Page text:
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|Title:||‘FOR A LICK OF NIGHT IN THE MORNING; FOR A LITTLE BREAK IN THE MOURNING’: WRITING THE GRIEVING SELF IN CONTEMPORARY FICTION||Authors:||PENG HONG JIN||Issue Date:||11-Apr-2022||Citation:||PENG HONG JIN (2022-04-11). ‘FOR A LICK OF NIGHT IN THE MORNING; FOR A LITTLE BREAK IN THE MOURNING’: WRITING THE GRIEVING SELF IN CONTEMPORARY FICTION. ScholarBank@NUS Repository.||Abstract:||Central to this thesis is the notion of closure, which is conventionally understood as ‘moving on’ or ‘healing’ in contemporary discourse. Traditional modes of psychoanalytic work posit that ‘closure’ may be achieved through the talking cure, which originated and was subsequently popularised in the late nineteenth century. This uncomplicated relationship between language and trauma—which I contextualise in terms of personal grief—suggests complete linguistic mastery, demonstrated in literary work through conventional narrative structure and form, over the ghosts of the past. These ideas of therapeutic articulation, however, have been challenged over the past several decades, given the rise of deconstruction and trauma studies since the eighties. In light of these developments in literary criticism, I explore how closure itself transforms to produce alternative modes of grieving. By adapting and subsequently problematising the Freudian model of mourning and melancholia, I propose that grieving may be situated somewhere in between both states, necessitating a mode of ‘staying’ with grief that departs from progressivity. Through the lens of autofiction, I read Max Porter’s Grief is the Thing with Feathers and Yiyun Li’s Where Reasons End to examine how the autofictional subject similarly attempts to master grief by chronicling its transformation in the wake of los,. I focus specifically on the difficulties encountered in writing ‘unspeakable’ grief by examining the formally experimental techniques of Grief and Reasons, which in turn performs the work of ‘staying’ with grief. Ultimately, by visualising alternative modes of mourning, this project seeks to explore how closure itself is transformed through literary form, thus charting a way of grieving that is less susceptible to the pressures of ‘moving on’.||URI:||https://scholarbank.nus.edu.sg/handle/10635/228008|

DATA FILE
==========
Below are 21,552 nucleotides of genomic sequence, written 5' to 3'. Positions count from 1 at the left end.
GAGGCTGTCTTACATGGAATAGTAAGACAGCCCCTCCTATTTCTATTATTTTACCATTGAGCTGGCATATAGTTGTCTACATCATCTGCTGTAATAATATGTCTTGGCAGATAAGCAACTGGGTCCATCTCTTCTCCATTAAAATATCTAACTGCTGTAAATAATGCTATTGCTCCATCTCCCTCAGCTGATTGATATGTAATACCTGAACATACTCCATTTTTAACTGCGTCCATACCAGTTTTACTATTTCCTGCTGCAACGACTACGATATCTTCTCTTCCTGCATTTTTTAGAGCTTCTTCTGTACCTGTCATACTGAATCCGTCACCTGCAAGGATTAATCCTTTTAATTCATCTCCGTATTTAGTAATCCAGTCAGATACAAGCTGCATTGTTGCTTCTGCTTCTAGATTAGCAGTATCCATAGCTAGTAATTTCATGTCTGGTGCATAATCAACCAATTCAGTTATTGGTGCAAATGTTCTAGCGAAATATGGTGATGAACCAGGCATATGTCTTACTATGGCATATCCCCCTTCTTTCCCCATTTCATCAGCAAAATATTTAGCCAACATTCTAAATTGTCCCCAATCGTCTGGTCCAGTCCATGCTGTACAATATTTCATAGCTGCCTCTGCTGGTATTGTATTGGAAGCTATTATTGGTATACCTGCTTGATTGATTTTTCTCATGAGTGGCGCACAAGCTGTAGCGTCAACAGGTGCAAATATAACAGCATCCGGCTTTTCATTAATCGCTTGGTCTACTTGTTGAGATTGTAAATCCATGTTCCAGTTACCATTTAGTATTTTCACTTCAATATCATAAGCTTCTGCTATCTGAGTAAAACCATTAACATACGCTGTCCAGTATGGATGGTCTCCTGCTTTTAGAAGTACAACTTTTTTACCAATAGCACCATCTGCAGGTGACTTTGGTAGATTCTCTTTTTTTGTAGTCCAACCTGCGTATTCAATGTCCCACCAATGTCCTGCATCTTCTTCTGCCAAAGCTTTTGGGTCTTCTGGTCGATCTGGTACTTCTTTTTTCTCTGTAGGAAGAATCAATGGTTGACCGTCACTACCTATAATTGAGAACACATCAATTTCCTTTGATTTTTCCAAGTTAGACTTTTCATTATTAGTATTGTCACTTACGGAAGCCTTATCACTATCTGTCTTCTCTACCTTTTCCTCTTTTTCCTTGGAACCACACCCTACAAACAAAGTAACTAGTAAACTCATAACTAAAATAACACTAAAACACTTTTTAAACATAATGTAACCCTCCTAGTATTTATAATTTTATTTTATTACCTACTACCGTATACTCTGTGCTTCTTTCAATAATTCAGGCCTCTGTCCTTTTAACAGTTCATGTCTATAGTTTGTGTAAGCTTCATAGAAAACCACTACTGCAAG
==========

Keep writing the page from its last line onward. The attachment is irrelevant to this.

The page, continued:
|Appears in Collections:||Bachelor's Theses|
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